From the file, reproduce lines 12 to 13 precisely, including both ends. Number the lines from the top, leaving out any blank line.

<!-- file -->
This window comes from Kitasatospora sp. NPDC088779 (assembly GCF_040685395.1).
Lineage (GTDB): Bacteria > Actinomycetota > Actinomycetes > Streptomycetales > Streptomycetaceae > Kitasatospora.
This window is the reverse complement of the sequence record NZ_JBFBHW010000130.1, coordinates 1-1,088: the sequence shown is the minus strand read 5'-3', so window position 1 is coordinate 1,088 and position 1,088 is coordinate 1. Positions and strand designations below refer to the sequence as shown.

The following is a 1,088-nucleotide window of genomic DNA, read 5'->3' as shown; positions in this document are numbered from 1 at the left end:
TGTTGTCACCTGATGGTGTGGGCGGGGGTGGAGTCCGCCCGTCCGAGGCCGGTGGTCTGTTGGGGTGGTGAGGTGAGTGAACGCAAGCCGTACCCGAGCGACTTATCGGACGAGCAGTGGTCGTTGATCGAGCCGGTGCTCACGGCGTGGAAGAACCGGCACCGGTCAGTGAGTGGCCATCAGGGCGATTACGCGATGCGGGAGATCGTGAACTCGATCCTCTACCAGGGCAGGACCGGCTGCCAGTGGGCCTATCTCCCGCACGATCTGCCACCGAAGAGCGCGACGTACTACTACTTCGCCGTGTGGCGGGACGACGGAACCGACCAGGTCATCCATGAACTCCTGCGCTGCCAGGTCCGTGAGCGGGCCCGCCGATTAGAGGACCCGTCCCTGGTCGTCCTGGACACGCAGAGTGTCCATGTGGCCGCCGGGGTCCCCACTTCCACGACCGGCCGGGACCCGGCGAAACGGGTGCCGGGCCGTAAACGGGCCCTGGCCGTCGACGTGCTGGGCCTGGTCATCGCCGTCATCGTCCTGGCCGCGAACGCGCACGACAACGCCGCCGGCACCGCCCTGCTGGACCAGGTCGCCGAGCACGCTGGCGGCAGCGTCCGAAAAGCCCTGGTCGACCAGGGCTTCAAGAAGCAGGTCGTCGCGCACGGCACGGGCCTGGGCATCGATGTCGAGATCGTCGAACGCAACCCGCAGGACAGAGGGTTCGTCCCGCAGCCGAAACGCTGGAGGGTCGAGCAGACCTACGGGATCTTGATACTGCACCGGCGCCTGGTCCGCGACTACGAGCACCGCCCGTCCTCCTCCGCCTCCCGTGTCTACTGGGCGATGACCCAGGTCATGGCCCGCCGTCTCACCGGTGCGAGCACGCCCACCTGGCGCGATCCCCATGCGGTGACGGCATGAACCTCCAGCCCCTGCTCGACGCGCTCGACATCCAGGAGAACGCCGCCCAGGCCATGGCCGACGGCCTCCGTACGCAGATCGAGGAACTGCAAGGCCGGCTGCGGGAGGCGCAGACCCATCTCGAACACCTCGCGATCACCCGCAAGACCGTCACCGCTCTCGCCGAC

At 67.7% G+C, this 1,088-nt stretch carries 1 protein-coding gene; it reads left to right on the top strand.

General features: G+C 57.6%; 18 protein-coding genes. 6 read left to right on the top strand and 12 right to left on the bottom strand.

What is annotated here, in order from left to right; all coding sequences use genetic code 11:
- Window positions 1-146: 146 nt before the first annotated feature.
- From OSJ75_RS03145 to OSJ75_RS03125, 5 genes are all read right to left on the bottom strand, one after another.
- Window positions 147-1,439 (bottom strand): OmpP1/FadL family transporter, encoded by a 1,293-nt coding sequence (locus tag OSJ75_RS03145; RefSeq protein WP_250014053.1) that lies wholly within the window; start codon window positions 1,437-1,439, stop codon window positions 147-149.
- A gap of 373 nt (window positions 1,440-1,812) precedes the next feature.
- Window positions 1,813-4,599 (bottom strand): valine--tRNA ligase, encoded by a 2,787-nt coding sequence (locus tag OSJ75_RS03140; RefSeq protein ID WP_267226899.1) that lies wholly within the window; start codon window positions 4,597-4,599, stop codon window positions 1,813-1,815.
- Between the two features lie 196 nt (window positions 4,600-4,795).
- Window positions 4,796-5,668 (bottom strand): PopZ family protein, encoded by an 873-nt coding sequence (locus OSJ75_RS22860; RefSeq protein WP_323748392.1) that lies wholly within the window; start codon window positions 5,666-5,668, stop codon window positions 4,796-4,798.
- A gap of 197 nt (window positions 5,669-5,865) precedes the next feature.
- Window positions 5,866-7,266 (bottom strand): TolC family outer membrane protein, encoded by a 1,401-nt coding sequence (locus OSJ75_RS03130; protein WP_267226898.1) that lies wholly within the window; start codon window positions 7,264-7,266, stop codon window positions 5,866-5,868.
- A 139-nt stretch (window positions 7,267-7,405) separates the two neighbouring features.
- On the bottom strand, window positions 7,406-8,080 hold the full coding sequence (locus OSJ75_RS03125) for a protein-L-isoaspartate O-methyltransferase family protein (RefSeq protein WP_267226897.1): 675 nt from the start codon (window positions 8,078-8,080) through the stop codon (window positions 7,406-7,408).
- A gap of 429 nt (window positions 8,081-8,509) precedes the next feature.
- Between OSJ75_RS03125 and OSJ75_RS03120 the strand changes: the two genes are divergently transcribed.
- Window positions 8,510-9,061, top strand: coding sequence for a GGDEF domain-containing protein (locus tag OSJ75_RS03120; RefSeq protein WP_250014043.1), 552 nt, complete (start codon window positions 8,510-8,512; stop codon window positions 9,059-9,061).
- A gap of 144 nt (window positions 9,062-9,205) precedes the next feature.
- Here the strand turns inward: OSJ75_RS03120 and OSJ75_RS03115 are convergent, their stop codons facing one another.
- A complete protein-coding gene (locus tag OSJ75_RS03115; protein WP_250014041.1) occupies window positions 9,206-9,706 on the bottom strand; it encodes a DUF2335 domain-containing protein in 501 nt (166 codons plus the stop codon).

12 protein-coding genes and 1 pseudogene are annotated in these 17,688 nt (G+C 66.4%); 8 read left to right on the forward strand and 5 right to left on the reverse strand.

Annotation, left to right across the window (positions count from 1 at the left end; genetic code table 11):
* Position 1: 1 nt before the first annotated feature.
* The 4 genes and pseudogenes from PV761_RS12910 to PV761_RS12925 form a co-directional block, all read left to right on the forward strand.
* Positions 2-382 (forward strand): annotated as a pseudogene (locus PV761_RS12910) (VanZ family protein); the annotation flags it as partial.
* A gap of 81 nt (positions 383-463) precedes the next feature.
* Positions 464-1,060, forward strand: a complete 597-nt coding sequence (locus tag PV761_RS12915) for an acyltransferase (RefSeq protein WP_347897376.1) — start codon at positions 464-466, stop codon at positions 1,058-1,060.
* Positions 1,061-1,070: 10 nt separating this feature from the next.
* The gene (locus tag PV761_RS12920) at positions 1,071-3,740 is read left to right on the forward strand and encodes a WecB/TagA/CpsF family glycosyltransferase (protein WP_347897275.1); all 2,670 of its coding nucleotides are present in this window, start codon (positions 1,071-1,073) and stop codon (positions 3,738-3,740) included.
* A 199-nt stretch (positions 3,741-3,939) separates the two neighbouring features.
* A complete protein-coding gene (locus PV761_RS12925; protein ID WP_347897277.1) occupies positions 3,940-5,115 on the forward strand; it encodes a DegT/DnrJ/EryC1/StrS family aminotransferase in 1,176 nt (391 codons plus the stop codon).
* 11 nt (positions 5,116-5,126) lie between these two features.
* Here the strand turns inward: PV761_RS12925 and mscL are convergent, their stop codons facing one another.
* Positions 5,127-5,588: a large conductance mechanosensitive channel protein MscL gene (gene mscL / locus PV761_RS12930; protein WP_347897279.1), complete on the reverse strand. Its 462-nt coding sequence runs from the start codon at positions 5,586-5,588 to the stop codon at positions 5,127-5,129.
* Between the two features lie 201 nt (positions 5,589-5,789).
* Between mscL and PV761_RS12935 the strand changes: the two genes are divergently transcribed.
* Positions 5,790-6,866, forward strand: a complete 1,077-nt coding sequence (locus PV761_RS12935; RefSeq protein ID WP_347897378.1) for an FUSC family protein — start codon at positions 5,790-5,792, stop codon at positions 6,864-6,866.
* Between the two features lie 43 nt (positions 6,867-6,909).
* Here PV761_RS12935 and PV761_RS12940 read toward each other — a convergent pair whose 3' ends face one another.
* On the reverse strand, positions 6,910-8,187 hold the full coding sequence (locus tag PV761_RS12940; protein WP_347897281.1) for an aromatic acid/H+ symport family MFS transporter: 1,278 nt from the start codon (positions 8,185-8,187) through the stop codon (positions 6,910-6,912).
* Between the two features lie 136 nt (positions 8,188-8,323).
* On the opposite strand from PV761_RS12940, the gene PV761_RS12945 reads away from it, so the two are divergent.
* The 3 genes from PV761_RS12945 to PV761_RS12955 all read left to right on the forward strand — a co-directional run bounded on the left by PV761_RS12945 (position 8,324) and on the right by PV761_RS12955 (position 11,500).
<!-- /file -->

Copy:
- A gap of 373 nt (window positions 1,440-1,812) precedes the next feature.
- Window positions 1,813-4,599 (bottom strand): valine--tRNA ligase, encoded by a 2,787-nt coding sequence (locus tag OSJ75_RS03140; RefSeq protein ID WP_267226899.1) that lies wholly within the window; start codon window positions 4,597-4,599, stop codon window positions 1,813-1,815.